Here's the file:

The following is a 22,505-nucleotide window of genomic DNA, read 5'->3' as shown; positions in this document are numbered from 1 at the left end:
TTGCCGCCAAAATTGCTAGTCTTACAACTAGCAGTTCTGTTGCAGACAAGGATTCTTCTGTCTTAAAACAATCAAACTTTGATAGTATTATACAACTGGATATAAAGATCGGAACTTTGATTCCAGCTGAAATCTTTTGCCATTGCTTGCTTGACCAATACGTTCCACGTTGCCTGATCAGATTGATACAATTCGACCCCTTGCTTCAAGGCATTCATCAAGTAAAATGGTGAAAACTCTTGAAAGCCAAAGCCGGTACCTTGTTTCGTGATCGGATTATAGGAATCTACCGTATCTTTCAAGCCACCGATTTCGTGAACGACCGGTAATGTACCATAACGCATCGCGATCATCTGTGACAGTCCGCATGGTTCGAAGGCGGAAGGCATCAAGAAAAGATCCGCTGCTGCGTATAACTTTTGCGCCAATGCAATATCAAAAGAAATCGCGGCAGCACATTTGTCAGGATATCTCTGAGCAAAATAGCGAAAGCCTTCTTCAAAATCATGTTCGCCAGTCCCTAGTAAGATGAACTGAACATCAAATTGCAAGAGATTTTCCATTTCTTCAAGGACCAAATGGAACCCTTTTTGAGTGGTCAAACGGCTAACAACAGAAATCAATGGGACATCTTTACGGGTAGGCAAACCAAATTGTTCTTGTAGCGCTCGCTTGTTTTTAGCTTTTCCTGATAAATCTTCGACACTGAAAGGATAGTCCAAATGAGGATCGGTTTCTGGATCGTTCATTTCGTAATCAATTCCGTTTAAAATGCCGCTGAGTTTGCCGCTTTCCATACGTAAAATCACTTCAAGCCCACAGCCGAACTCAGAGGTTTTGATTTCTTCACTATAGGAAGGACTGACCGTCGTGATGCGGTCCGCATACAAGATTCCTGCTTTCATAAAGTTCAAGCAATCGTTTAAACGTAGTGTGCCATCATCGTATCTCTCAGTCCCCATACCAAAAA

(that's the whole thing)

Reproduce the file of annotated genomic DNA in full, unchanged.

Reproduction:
The following is a 22,505-nucleotide window of genomic DNA, read 5'->3' as shown; positions in this document are numbered from 1 at the left end:
TTGCCGCCAAAATTGCTAGTCTTACAACTAGCAGTTCTGTTGCAGACAAGGATTCTTCTGTCTTAAAACAATCAAACTTTGATAGTATTATACAACTGGATATAAAGATCGGAACTTTGATTCCAGCTGAAATCTTTTGCCATTGCTTGCTTGACCAATACGTTCCACGTTGCCTGATCAGATTGATACAATTCGACCCCTTGCTTCAAGGCATTCATCAAGTAAAATGGTGAAAACTCTTGAAAGCCAAAGCCGGTACCTTGTTTCGTGATCGGATTATAGGAATCTACCGTATCTTTCAAGCCACCGATTTCGTGAACGACCGGTAATGTACCATAACGCATCGCGATCATCTGTGACAGTCCGCATGGTTCGAAGGCGGAAGGCATCAAGAAAAGATCCGCTGCTGCGTATAACTTTTGCGCCAATGCAATATCAAAAGAAATCGCGGCAGCACATTTGTCAGGATATCTCTGAGCAAAATAGCGAAAGCCTTCTTCAAAATCATGTTCGCCAGTCCCTAGTAAGATGAACTGAACATCAAATTGCAAGAGATTTTCCATTTCTTCAAGGACCAAATGGAACCCTTTTTGAGTGGTCAAACGGCTAACAACAGAAATCAATGGGACATCTTTACGGGTAGGCAAACCAAATTGTTCTTGTAGCGCTCGCTTGTTTTTAGCTTTTCCTGATAAATCTTCGACACTGAAAGGATAGTCCAAATGAGGATCGGTTTCTGGATCGTTCATTTCGTAATCAATTCCGTTTAAAATGCCGCTGAGTTTGCCGCTTTCCATACGTAAAATCACTTCAAGCCCACAGCCGAACTCAGAGGTTTTGATTTCTTCACTATAGGAAGGACTGACCGTCGTGATGCGGTCCGCATACAAGATTCCTGCTTTCATAAAGTTCAAGCAATCGTTTAAACGTAGTGTGCCATCATCGTATCTCTCAGTCCCCATACCAAAAA